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drugs may undergo first-pass metabolism, so that a proportion of the drug is inactivated before it reaches the target tissue.
The microsomal enzymes responsible for catalyzing oxidative and reductive reactions are the cytochrome P450 enzyme family. These are heme-containing membrane proteins that are found in the smooth endoplasmic reticulum of the cells of many tissues, but especially in the liver. Twelve gene families of the cytochrome P450 enzyme have been identified in humans, and the three families, CYP1, CYP2, and CYP3 account for most drug biotransformations. Hydrolytic reactions are carried out by the enzyme epoxide hydrolase and several amidases, esterases, proteases, and peptidases. Conjugation reactions are carried out by uridine diphosphate glucuronosyltransferases, sulfotransferases, and N-acetyltransferases.
Several factors may influence the processes of biotransformation. Certain drugs or toxins may induce synthesis of cytochrome P450. For drugs that are transformed into toxic metabolites, this may amount to significant hepatic or renal toxicity over time. A common example of this is with chronic alcoholism resulting in liver damage. Drugs may also inhibit cytochrome P450 enzymes, resulting in slower metabolism and prolonged drug concentrations. Unintentional interactions between diverse types of drugs may occur through competition for enzymes. For example, several studies have examined the inhibition of cytochrome P450 3A4 (CYP3A4) by grapefruit juice. Biotransformation may be reduced in cases of liver disease. It is also reduced in fetal and neonatal stages of development, and in many elderly. Genetic differences normally exist between individuals in drug metabolism capacity, which result from polymorphisms in the cytochrome P450 family. Excretion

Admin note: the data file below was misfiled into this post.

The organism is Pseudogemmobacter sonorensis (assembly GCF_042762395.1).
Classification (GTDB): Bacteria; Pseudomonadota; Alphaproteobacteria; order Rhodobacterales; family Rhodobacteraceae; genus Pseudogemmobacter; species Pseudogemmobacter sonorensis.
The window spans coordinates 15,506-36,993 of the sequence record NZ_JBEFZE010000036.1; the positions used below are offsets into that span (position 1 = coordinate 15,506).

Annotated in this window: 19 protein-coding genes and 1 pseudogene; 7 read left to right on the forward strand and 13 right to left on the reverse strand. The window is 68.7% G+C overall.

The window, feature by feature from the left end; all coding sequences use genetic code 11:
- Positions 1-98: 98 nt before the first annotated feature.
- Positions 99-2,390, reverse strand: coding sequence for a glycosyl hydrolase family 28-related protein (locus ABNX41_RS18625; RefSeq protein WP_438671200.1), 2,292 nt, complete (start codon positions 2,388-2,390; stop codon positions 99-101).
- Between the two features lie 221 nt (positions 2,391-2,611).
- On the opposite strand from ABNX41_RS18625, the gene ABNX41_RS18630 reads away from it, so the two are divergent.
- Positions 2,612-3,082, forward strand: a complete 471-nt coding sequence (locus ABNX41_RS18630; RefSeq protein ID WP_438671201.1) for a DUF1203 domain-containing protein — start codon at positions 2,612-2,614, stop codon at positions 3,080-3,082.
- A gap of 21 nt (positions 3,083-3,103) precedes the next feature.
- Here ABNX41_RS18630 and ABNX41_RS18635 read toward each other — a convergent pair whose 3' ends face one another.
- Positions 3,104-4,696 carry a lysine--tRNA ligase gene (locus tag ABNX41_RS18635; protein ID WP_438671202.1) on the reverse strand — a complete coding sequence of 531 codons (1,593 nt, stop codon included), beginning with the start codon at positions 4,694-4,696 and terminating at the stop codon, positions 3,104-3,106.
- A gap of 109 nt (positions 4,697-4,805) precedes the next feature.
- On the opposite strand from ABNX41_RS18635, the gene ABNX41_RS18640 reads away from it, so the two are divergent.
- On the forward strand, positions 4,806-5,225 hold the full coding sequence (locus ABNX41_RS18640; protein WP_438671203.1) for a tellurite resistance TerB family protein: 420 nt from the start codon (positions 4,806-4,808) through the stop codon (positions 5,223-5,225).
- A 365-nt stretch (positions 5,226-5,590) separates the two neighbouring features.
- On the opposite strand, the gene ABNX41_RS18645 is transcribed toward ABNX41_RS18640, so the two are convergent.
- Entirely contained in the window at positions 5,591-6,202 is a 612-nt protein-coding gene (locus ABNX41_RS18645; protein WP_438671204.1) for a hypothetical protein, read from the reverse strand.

Excretion is the process of eliminating drugs from the body. They may be excreted as metabolites or as unchanged drug. As mentioned above, compounds that are polar and water soluble are more readily eliminated. The major routes of excretion are renal, biliary/fecal, lactational, and pulmonary.
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